Aladdin

Eric Potts
First Family Entertainment
Opera House, Manchester
(2009)

Production photo

Aladdin in Arabic means nobility of the faith. The story of that name known to theatregoers has its origins in the legendary tales of the Arabian Nights. However it is likely to have been a later addition. The first performance as a pantomime was in the late 18th Century in London.

Aladdin is, however, alive and well and living in the Opera House in Manchester until the beginning of January. First Family has once again managed to blend the traditional tale with a modern twist and many local references. The characters are all well drawn and there are no weak links amongst the principals. The pace and energy do not flag and this is admirable as it is a lengthy production at almost three hours.

Aladdin lives in Beijing with his mother the Widow Twankey and his brother the ne'er-do-well Wishee Washee. He gets caught up in a scheme set by the wizard Abanazar who wants him to retrieve a magic lamp from a cave. Things do not go according to plan and Aladdin becomes trapped in the cave but he has help from a genie of the ring and then the genie of the lamp. If you add in a sub-plot to do with the ups and downs of his attempt to court Jasmine the protected daughter of the King, that takes care of the story. However the pleasure of this production is not so much derived from what happens but the joy and élan with which it unfolds.

There are some splendid set piece routines, the funniest of which is the one at the start of Act two in the laundry run by Widow Twankey. The Widow and Wishee Washee are doing the laundry and the Widow's smalls become the centre of some rather vulgar and hugely comic attention which left the audience and this reviewer very much amused.

There were the "it's behind you" moments and plenty "oh no it isn't!" and "oh yes it is!". The routine with the children from the audience on the stage was also more skilfully realised than is sometimes the case. This was due to the splendid comic timing of Mike McClean as Wishey Washey. He gave the children funny voices in a very funny ventriloquist act.

Gray O Brien is perhaps best known as Coronation Street baddie Tony. His Abanazar was just the right blend of nastiness and camp silliness with many jokes aimed to poke fun at his renown. This reviewer was happy to join in the booing and hissing which greeted his every entrance and was pleasantly surprised to hear a lovely singing voice in his two solo numbers.

Chris Fountain from television's Hollyoaks as Aladdin was an engaging presence whose energy was very infectious. He was also able to partner Eric Potts effectively and drew some laughs for his efforts. And full marks to him for being able to sing so well whilst he " flew " to Abanazar's palace in Egypt in Act Two. This was a memorable stage effect.

Eloise Irving is a very experienced singer and former BBC Radio 2 Choirgirl of the year. She was suitably sweet as Princess Jasmine without cloying and had the most pleasant singing voice in the show.

The multitalented Eric Potts wrote and directed the show as well as playing the dame. His Widow Twankey was pitch perfect. He had a lovely blend of the vulgar and the coquettish and the costumes were breathtaking with much use of tassles, plumes and outrageous colour clashes. The comedy, though broad, was very engaging and he made a wonderful connection with the audience and lifted every scene in which he played.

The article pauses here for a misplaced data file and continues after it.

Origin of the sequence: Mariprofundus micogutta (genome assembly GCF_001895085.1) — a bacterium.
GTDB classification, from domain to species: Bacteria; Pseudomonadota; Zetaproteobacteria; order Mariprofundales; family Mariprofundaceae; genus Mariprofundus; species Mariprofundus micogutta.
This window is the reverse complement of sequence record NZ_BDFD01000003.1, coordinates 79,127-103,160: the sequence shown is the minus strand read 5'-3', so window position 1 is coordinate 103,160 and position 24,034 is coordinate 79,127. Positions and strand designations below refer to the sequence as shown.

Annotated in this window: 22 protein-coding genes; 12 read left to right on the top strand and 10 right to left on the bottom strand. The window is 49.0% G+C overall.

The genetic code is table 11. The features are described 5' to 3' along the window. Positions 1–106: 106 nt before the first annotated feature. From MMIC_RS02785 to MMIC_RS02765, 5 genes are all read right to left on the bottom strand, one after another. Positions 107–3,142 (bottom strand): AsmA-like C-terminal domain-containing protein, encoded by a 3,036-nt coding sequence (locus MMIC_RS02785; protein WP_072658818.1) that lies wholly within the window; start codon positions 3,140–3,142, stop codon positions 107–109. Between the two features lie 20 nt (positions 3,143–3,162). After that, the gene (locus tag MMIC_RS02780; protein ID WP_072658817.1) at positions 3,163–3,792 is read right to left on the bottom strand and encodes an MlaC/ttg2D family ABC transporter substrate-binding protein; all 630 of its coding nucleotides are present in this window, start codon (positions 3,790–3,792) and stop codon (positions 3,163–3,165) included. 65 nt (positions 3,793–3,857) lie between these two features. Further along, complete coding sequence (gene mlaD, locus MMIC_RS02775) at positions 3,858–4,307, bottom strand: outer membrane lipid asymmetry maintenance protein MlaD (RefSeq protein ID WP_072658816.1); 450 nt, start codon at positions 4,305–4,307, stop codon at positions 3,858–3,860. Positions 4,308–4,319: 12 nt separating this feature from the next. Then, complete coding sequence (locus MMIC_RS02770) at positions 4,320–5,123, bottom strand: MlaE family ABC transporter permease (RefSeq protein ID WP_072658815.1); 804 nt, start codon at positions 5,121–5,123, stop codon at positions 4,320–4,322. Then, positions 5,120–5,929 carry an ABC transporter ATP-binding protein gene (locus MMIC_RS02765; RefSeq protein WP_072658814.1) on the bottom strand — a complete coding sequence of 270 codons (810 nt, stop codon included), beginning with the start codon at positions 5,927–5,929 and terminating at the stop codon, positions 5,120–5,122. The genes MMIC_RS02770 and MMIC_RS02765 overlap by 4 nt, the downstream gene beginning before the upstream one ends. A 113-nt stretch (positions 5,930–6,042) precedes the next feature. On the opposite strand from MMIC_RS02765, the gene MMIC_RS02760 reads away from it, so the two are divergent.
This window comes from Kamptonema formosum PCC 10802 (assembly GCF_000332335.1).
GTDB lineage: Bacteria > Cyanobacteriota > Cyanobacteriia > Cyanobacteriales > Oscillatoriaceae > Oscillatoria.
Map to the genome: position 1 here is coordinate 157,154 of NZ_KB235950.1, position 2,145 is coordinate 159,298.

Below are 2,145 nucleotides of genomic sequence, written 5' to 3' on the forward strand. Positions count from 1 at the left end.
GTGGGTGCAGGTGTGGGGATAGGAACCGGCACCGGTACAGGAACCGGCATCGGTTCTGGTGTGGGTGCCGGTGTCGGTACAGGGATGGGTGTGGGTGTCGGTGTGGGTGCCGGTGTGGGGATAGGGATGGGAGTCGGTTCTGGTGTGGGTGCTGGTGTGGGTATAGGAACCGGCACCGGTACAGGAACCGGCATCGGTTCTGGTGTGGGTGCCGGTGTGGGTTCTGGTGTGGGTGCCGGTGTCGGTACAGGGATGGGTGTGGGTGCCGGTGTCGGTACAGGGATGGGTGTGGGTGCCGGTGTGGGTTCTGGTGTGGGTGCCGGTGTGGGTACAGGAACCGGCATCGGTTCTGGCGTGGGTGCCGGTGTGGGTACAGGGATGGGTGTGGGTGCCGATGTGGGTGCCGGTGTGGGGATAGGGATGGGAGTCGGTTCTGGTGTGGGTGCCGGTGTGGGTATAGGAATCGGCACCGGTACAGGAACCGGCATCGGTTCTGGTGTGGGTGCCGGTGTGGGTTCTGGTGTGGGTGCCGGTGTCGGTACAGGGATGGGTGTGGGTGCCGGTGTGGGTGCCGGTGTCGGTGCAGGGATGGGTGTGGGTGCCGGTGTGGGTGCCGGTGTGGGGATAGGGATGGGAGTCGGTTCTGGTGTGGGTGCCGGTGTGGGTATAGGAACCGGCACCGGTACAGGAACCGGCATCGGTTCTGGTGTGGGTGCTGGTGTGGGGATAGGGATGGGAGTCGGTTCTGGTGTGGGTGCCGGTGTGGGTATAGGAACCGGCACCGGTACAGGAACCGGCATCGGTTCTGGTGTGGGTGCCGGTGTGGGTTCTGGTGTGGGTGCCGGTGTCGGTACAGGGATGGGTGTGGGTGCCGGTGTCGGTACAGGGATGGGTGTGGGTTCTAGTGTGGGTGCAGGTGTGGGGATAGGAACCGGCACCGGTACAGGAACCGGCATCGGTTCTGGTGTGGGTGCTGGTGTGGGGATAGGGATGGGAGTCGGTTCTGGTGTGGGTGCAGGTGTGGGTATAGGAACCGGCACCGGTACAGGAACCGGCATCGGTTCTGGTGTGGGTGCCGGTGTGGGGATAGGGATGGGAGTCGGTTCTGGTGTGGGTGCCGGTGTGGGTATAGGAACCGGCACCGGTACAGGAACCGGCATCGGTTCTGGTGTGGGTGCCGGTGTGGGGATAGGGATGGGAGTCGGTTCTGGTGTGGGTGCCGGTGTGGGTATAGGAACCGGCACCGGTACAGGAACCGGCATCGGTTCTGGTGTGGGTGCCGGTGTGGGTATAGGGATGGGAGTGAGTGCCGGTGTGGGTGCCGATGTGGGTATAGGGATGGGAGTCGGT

Sue Devaney as the Genie of the Ring projected a scatty warmth and the audience clearly took her to their hearts. And Joe Speare as the Genie of the Lamp had the appropriate stage presence and physique to match. Nick Newbould's Chinese Policeman owed a lot to the Keystone Cops of the silent era with much sublime physical comedy including being put through the mangle in Act two. Keith Ladd was an effectively pompous King Of China who machinated to marry off his daughter to the richest bidder.

Songs ranged from Will Young's hit "Leave right now" through to Queen's "I want it all" and they cleverly reflected the key moments of the action. The production ended with a rollicking version of the Status Quo number "Rocking all over the world" which had much of the audience standing up to join in.

The only traditional element which was missing was a community sing-song but this did not detract one jot from the fun of the evening. The live music was well played and directed by Steve Power if however a little loud at times.

Some of the oldest chestnuts were on offer and this reviewer's favourite one was the interchange between the King and the Widow where he says to her that she has something no other woman has. This lead to Eric Potts giving an aside to the audience where he said, "Ain't that the truth?"

The dancing was well choreographed by Ijy de Luca and effectively executed by the chorus. There was much use of faux Egyptian movements and suitably athletic strutting and stomping. The main design feature of the costumes was the theme of kimonos. These were beautifully rendered and sometimes were in patchwork style and later in more glamorous versions. There was a stunning opening to the finale which saw the juveniles in their blue and silver kimonos moving down the steps in unison.

The mix of the childish and the very adult was just right and the buzz amongst the leaving audience members was a fitting tribute to a splendid night's entertainment.

Reviewer: Andrew Edwards